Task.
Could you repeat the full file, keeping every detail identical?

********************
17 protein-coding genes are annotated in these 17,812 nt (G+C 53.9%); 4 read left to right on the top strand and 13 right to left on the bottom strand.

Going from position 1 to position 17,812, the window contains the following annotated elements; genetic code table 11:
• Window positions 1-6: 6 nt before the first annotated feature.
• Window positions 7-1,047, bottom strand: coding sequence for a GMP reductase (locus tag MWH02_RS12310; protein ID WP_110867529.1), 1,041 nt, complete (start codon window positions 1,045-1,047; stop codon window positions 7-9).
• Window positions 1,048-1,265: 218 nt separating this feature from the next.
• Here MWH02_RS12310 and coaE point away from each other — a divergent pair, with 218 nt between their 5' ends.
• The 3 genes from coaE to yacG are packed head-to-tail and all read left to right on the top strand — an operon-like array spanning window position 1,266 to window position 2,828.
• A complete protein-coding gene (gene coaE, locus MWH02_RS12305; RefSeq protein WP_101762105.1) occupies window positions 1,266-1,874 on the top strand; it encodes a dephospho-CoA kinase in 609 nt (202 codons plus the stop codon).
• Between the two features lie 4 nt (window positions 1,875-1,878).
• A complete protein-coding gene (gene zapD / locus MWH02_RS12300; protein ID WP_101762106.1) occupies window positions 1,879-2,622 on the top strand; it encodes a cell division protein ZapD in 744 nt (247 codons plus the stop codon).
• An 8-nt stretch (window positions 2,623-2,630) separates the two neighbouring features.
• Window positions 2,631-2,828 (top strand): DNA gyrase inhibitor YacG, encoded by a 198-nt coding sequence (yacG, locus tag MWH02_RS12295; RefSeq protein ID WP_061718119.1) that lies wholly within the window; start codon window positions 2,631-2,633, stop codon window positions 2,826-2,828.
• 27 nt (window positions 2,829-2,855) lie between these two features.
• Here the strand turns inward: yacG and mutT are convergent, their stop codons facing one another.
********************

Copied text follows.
17 protein-coding genes are annotated in these 17,812 nt (G+C 53.9%); 4 read left to right on the top strand and 13 right to left on the bottom strand.

Going from position 1 to position 17,812, the window contains the following annotated elements; genetic code table 11:
• Window positions 1-6: 6 nt before the first annotated feature.
• Window positions 7-1,047, bottom strand: coding sequence for a GMP reductase (locus tag MWH02_RS12310; protein ID WP_110867529.1), 1,041 nt, complete (start codon window positions 1,045-1,047; stop codon window positions 7-9).
• Window positions 1,048-1,265: 218 nt separating this feature from the next.
• Here MWH02_RS12310 and coaE point away from each other — a divergent pair, with 218 nt between their 5' ends.
• The 3 genes from coaE to yacG are packed head-to-tail and all read left to right on the top strand — an operon-like array spanning window position 1,266 to window position 2,828.
• A complete protein-coding gene (gene coaE, locus MWH02_RS12305; RefSeq protein WP_101762105.1) occupies window positions 1,266-1,874 on the top strand; it encodes a dephospho-CoA kinase in 609 nt (202 codons plus the stop codon).
• Between the two features lie 4 nt (window positions 1,875-1,878).
• A complete protein-coding gene (gene zapD / locus MWH02_RS12300; protein ID WP_101762106.1) occupies window positions 1,879-2,622 on the top strand; it encodes a cell division protein ZapD in 744 nt (247 codons plus the stop codon).
• An 8-nt stretch (window positions 2,623-2,630) separates the two neighbouring features.
• Window positions 2,631-2,828 (top strand): DNA gyrase inhibitor YacG, encoded by a 198-nt coding sequence (yacG, locus tag MWH02_RS12295; RefSeq protein ID WP_061718119.1) that lies wholly within the window; start codon window positions 2,631-2,633, stop codon window positions 2,826-2,828.
• 27 nt (window positions 2,829-2,855) lie between these two features.
• Here the strand turns inward: yacG and mutT are convergent, their stop codons facing one another.